Tirana - the capital of Albania. Despite the nearby Adriatic coast and super popular countries like Italy, Croatia and Greece among which Albania is sandwiched, this little Balkan country receives very few foreign visitors. Those who end up in Tirana, usually claim that it is unattractive and give up any attempts to explore Albania further. What a mistake this is! Paradise beaches, unique, cozy little towns of Berat and Gjirokaster, crystar clear turquoise lakes and spectacular mountains are waiting for those who stray from the beaten path. I must agree, though, that Tirana indeed pales in comparison with those wonderful sites mentioned above. However, if you look closer and make a little effort to understand its history, the city's overall image changes in a positive way.
Tirana - First impressions
We arrived in Tirana after visiting beautiful and original towns of Berat and Gjirokaster (I've described it here). I simply fell in love with them - traditional oriental houses with roof tiles made of stone, little winding streets, friendly locals, superb food in Mediterranean restaurants and spectacular mountains around - what more do you need! And, for someone like me who loves authenticity and different architecture - it's just perfect. Not too mention there were literally no tourists!
Apart from those lovely towns, we traveled along Albanian Riviera which was just like paradise: empty, secluded beaches, white sand, cliffs, mountains, caves and sea water clearer than in Thailand.
After seeing all this, at first Tirana seemed so plain and gloomy. You won't find a typical beauty of traditional style here. Nor spectacular monuments. The city, for a long time, had been sealed from the outside world (Albanians were not allowed to drive until 1992!) and is a witness of the past communist era.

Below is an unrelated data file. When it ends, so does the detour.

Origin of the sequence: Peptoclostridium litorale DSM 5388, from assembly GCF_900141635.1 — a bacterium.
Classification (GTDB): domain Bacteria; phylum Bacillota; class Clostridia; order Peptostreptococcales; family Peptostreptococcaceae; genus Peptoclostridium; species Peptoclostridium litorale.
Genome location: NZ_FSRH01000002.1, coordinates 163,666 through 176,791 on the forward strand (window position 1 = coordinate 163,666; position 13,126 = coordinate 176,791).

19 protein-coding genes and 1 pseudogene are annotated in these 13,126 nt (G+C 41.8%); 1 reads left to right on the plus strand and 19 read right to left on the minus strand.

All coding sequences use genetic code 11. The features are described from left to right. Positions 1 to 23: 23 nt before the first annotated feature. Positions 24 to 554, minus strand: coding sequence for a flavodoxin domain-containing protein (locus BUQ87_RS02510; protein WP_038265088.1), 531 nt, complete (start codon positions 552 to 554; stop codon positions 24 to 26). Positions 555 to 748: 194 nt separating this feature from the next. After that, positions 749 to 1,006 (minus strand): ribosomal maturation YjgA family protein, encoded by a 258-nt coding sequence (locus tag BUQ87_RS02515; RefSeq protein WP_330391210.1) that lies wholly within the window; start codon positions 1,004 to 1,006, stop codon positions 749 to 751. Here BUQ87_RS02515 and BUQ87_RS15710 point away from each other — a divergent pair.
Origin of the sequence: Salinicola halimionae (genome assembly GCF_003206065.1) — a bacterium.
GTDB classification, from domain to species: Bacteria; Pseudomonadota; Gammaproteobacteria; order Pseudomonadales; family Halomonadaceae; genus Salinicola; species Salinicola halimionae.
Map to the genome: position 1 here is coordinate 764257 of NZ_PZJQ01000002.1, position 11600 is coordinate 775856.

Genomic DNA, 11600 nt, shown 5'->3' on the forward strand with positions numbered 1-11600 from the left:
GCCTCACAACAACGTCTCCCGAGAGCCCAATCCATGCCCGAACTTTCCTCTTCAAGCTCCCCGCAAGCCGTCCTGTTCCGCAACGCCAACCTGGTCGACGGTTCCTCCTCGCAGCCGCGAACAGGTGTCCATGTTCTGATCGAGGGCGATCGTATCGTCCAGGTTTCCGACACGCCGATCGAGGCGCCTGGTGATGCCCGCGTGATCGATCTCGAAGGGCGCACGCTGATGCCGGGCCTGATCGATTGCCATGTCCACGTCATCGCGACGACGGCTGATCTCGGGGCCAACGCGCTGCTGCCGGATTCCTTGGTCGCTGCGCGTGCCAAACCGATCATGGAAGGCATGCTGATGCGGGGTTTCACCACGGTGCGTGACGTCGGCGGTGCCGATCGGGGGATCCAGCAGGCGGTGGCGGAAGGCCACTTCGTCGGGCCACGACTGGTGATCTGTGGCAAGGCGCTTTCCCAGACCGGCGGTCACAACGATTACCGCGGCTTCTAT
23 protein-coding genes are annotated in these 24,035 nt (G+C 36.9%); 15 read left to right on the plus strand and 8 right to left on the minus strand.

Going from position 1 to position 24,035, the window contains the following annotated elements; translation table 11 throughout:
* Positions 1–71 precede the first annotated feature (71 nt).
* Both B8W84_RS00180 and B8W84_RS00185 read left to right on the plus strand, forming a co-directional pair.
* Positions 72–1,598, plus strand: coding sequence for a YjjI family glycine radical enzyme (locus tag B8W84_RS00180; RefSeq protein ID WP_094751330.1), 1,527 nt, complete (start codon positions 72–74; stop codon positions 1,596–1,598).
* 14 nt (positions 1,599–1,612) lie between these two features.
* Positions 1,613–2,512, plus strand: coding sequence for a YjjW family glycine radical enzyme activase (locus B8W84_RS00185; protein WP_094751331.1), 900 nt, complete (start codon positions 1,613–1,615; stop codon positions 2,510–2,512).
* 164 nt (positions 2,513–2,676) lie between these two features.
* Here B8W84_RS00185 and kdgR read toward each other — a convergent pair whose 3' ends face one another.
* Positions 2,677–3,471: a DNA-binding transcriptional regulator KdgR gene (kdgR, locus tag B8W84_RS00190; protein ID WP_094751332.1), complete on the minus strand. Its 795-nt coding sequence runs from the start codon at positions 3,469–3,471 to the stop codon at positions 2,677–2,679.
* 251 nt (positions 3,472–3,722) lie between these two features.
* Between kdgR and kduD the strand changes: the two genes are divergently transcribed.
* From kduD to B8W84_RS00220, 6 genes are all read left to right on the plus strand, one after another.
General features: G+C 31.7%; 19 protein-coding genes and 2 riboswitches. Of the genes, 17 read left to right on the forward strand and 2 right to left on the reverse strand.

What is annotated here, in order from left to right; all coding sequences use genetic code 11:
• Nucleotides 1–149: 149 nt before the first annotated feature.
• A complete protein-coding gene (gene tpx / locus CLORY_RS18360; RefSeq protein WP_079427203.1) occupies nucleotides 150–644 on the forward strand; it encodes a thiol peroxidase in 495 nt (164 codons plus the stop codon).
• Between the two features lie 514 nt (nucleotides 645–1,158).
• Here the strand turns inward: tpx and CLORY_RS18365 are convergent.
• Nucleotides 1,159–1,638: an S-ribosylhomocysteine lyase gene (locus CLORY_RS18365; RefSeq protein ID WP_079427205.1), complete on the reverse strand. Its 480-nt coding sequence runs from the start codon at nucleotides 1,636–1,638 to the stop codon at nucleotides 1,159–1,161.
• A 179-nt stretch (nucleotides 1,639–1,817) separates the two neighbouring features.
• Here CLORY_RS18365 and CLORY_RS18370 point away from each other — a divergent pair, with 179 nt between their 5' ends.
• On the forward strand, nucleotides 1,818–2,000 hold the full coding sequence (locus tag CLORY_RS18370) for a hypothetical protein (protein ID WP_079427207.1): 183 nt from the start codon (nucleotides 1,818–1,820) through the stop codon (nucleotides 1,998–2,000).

But when you look closer, Tirana looks like a crazy, interesting mix of Russia, southern Europe and South America with a pinch of modern architecture. Nowadays, the parks and squares are full of young people, there's many restaurants and cafes everywhere and the night life is lively in vibrant. It resembles Prishtina somehow - the capital of the Europe's youngest country - Kosovo which is also weirdly interesting - have a look at the full article about Prishtina here.
What to see in Tirana
You won't need too much time to visit the city. The main city plaza in the center is called Skanderbeg Square. Here, you can see the Clock Tower - the main symbol of Tirana and the 19th century beautiful Et'hem Bey Mosque. If you want to find out more about Albanian history - visit National History Museum which is also in the square.
Bulevardi Deshmoret e Kombit
The city's main boulevard (which starts at Skanderbeg Square) also has a few interesting constructions, like National Art Gellery and few monumental government buildings. But the most interesting is probably the mysterious, crumbling Pyramid. It used to be one of the most expensive structures erected during the communism era. Now, it is the International Center of Culture. However, it's in appalling condition - it has been left neglected for a long time - it's facade is stripped of glass and decorations. In my opinion, the Pyramid should be left untouched the way it was as a witness of bygone times (even though the times were not too pleasant). You can try to climb it - people do it in order to take some weird and cool selfies. But I must warn you that it's extremely steep. The future of the Pyramid is uncertain - it may be destroyed completely.